Busy Baghdad Highway to Damascus

US Close to Military Action against Iraqi and other Targets in Syria
mg class=”picture” src=”/dynmedia/pictures/BAssad.jpg” align=”right” border=”0″>Round about noon on Sunday, April 13, US commanders realized that, while they were preoccupied with the civic needs of Baghdad, they were missing the biggest spectacle of the war – the 2003 Exodus from Iraq. Members of Saddam’s regime in their thousands were pouring out of Baghdad and Saddam’s last strongholds of Tikrit, Samarra and al Ramadi and heading for the Syrian frontier and Damascus. debkafile‘s intelligence and military sources report that Syrian military intelligence teams waited on the other side of the border, sorting the fugitives into groups and moving them on. Most high officials and officers were directed to Damascus and the Mediterranean towns of Latakia or Tartous.
US special forces sped to the Syrian border exits to try and stem the outflow, a mission well nigh impossible, given the winding, porous 500-km frontier populated by Arab nomadic tribes who make their living by smuggling people, arms, oil and contraband back and forth. A few of the escapees were nabbed but most crossed to safety. Our sources quote witnesses who saw a long line of black armor-plated limousines with Iraqi number plates driving into Damascus’s Al Maze and other military airports in Syria. They could not tell if the limousines were collecting Iraqis coming in by plane or delivering top Saddam officials to special flights leaving Syria.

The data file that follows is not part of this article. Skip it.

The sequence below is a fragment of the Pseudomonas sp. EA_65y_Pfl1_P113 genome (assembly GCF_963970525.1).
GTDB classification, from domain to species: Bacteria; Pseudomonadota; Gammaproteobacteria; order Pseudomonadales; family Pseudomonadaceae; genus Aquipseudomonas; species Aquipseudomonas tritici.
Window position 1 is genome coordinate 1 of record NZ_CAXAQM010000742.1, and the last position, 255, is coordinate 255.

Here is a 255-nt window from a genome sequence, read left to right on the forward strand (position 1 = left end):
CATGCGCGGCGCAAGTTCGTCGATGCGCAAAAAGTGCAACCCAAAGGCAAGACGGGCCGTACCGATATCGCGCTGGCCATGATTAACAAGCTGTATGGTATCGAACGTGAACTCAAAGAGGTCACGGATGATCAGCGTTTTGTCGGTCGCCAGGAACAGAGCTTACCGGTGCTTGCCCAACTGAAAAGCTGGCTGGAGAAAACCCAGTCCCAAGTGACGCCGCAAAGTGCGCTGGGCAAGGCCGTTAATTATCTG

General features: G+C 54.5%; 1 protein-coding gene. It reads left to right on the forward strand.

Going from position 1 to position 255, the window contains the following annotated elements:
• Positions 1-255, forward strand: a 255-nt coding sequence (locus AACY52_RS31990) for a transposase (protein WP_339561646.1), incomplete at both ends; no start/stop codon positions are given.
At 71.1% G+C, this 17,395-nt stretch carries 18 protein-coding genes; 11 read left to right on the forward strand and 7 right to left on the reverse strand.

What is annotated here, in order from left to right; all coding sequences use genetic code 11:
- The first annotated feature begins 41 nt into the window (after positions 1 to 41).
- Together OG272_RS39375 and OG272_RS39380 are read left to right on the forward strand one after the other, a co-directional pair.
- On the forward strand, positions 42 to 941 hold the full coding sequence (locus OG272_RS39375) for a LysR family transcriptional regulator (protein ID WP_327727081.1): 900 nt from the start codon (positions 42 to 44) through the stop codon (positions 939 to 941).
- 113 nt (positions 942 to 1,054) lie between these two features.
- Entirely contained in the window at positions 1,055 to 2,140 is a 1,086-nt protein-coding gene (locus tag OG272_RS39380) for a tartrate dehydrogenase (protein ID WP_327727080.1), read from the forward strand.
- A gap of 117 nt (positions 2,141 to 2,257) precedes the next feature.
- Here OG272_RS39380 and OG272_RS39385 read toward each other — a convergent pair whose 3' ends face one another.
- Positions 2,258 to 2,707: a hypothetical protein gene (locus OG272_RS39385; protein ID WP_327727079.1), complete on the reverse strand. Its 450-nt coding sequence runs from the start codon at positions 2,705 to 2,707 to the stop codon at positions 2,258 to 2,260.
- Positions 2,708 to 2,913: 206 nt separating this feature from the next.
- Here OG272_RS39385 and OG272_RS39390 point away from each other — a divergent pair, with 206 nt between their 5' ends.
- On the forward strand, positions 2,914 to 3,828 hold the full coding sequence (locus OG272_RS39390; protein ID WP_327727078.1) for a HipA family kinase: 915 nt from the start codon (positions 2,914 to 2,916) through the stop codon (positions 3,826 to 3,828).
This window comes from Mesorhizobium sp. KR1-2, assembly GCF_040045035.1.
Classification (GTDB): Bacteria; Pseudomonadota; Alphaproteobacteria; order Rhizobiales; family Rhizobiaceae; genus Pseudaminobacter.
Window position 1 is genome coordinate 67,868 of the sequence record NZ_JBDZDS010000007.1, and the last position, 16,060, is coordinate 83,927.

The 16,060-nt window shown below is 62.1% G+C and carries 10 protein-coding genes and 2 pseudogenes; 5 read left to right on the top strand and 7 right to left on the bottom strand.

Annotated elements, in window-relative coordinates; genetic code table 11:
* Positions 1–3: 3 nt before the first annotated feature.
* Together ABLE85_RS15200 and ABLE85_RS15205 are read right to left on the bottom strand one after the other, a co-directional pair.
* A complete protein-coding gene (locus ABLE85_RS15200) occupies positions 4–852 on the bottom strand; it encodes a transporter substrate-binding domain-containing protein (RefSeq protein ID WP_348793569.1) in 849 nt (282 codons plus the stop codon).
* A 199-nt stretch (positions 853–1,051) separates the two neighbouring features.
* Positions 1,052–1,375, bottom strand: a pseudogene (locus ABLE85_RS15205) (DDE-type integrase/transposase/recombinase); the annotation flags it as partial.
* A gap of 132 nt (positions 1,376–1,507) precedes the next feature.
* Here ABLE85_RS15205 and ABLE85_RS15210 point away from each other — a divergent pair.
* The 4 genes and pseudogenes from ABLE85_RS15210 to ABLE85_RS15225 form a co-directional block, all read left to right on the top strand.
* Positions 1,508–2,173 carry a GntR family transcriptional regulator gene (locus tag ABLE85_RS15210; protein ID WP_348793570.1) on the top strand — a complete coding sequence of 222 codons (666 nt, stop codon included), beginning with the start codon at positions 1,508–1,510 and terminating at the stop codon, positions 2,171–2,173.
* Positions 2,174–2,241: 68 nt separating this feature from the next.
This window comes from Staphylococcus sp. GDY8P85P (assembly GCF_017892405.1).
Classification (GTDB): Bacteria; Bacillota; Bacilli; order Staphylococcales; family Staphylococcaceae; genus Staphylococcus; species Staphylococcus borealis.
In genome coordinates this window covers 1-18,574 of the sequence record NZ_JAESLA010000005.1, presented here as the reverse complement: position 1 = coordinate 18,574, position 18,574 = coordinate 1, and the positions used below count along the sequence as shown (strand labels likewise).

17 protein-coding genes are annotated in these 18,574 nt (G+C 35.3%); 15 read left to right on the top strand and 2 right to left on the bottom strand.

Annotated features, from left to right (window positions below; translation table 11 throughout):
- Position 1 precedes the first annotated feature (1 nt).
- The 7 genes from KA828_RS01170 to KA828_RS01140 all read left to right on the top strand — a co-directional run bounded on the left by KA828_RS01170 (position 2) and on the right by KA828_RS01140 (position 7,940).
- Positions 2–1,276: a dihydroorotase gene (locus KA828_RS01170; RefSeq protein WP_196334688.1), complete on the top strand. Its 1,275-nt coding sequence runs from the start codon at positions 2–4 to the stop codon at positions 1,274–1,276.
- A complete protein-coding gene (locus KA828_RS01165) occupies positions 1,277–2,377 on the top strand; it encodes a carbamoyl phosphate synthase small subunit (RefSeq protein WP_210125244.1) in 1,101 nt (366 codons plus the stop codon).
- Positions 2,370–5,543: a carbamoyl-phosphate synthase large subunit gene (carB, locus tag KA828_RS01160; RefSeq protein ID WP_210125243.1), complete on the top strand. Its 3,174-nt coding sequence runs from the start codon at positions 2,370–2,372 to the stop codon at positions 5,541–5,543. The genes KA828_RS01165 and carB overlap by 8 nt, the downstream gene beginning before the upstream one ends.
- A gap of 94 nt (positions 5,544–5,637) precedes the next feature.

The safe and assisted passage of thousands of Saddam’s top men into Syria evoked yet another stern warning from President George W. Bush in Washington Sunday, April 13. The Syrians must stop harboring Baathists and other Iraqis to be brought to account, he said and leveled another grave charge against Damascus: “We believe there are chemical weapons in Syria,” he said.
The president’s denunciations topped the cautions issued by defense secretary Donald Rumsfeld and secretary of state Colin Powell earlier in the day. Rumsfeld: “We found a lot of fighters from Syria, a lot got killed last night”. If Saddam Hussein turns out to be in Syria, he said: “Syria will have made the worst of a whole lot of bad mistakes.” Powell advised Syria to stop supporting terrorists.
It will be recalled that debkafile was first to reveal that Syria had granted asylum to senior Iraqi officials and provided them with the facilities to conduct the war from outside Iraq.
The catalogue of serious Syrian offences thrown out by Bush and his team in less than one day reads ominously like a final warning to President Bashar Assad.
Even this catalogue was not comprehensive. It is worth noting that the US president did not say Syria has chemical weapons, but “We believe there are chemical weapons in Syria.” He did not say they were Syria’s weapons. According to a debkafile senior in the US administration, Assad, in addition to rescuing Saddam and his minions, is working with a will to de-legitimize the American war in Iraq and make sure it can never be justified. He is trying to achieve this by placing Iraq’s entire chemical and biological weapons arsenal in a safe repository, also placing the scientists and officials employed on Iraq’s unconventional weapons programs out of reach in hidden locations. In this clandestine operation he was almost certainly assisted by Russian and French intelligence services, who share Assad’s ambition to deny the United States any proof that its war on Iraq was just.
No seasoned observer in the region would be in the least surprised to see American military action launched shortly against Iraqi and other targets in Syria or even Lebanon.

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